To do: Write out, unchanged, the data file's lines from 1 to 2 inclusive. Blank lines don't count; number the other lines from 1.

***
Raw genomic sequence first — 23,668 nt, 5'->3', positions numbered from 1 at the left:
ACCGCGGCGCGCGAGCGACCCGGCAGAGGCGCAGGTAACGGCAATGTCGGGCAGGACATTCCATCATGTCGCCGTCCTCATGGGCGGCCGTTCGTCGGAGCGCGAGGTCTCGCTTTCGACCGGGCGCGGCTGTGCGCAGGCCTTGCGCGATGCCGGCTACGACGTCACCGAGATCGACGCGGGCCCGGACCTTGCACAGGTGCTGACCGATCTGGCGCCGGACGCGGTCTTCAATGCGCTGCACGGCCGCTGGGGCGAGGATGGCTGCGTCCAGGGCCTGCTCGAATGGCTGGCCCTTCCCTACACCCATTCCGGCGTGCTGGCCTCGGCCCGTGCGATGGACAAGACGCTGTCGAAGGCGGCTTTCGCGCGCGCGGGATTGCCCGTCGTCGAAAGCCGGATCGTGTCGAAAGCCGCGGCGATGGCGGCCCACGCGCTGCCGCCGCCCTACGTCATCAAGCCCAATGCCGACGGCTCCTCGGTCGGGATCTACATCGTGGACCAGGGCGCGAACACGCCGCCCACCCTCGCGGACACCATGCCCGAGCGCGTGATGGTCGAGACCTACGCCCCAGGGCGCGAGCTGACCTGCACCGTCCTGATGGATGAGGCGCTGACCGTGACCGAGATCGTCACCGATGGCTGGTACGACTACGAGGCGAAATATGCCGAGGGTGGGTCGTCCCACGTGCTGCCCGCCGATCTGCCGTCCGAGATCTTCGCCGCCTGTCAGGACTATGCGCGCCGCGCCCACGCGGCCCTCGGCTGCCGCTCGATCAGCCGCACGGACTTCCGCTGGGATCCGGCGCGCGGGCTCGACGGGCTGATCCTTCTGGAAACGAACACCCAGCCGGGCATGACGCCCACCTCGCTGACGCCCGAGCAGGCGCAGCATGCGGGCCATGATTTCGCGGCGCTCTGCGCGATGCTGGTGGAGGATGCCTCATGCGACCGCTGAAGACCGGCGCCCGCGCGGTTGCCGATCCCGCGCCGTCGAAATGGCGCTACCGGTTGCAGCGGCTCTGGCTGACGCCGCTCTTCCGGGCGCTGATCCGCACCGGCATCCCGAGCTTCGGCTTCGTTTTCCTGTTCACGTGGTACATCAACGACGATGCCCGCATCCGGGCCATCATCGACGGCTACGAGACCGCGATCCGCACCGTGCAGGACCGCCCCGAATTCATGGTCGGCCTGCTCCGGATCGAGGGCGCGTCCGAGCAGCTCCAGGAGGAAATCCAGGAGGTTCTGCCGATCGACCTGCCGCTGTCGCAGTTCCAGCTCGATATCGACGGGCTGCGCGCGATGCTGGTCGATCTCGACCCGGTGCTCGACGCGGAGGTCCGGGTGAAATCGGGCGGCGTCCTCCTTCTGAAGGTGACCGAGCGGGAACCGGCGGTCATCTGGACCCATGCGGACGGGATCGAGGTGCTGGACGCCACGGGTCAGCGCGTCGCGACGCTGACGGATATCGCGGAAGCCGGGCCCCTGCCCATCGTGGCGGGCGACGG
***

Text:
Raw genomic sequence first — 23,668 nt, 5'->3', positions numbered from 1 at the left:
ACCGCGGCGCGCGAGCGACCCGGCAGAGGCGCAGGTAACGGCAATGTCGGGCAGGACATTCCATCATGTCGCCGTCCTCATGGGCGGCCGTTCGTCGGAGCGCGAGGTCTCGCTTTCGACCGGGCGCGGCTGTGCGCAGGCCTTGCGCGATGCCGGCTACGACGTCACCGAGATCGACGCGGGCCCGGACCTTGCACAGGTGCTGACCGATCTGGCGCCGGACGCGGTCTTCAATGCGCTGCACGGCCGCTGGGGCGAGGATGGCTGCGTCCAGGGCCTGCTCGAATGGCTGGCCCTTCCCTACACCCATTCCGGCGTGCTGGCCTCGGCCCGTGCGATGGACAAGACGCTGTCGAAGGCGGCTTTCGCGCGCGCGGGATTGCCCGTCGTCGAAAGCCGGATCGTGTCGAAAGCCGCGGCGATGGCGGCCCACGCGCTGCCGCCGCCCTACGTCATCAAGCCCAATGCCGACGGCTCCTCGGTCGGGATCTACATCGTGGACCAGGGCGCGAACACGCCGCCCACCCTCGCGGACACCATGCCCGAGCGCGTGATGGTCGAGACCTACGCCCCAGGGCGCGAGCTGACCTGCACCGTCCTGATGGATGAGGCGCTGACCGTGACCGAGATCGTCACCGATGGCTGGTACGACTACGAGGCGAAATATGCCGAGGGTGGGTCGTCCCACGTGCTGCCCGCCGATCTGCCGTCCGAGATCTTCGCCGCCTGTCAGGACTATGCGCGCCGCGCCCACGCGGCCCTCGGCTGCCGCTCGATCAGCCGCACGGACTTCCGCTGGGATCCGGCGCGCGGGCTCGACGGGCTGATCCTTCTGGAAACGAACACCCAGCCGGGCATGACGCCCACCTCGCTGACGCCCGAGCAGGCGCAGCATGCGGGCCATGATTTCGCGGCGCTCTGCGCGATGCTGGTGGAGGATGCCTCATGCGACCGCTGAAGACCGGCGCCCGCGCGGTTGCCGATCCCGCGCCGTCGAAATGGCGCTACCGGTTGCAGCGGCTCTGGCTGACGCCGCTCTTCCGGGCGCTGATCCGCACCGGCATCCCGAGCTTCGGCTTCGTTTTCCTGTTCACGTGGTACATCAACGACGATGCCCGCATCCGGGCCATCATCGACGGCTACGAGACCGCGATCCGCACCGTGCAGGACCGCCCCGAATTCATGGTCGGCCTGCTCCGGATCGAGGGCGCGTCCGAGCAGCTCCAGGAGGAAATCCAGGAGGTTCTGCCGATCGACCTGCCGCTGTCGCAGTTCCAGCTCGATATCGACGGGCTGCGCGCGATGCTGGTCGATCTCGACCCGGTGCTCGACGCGGAGGTCCGGGTGAAATCGGGCGGCGTCCTCCTTCTGAAGGTGACCGAGCGGGAACCGGCGGTCATCTGGACCCATGCGGACGGGATCGAGGTGCTGGACGCCACGGGTCAGCGCGTCGCGACGCTGACGGATATCGCGGAAGCCGGGCCCCTGCCCATCGTGGCGGGCGACGG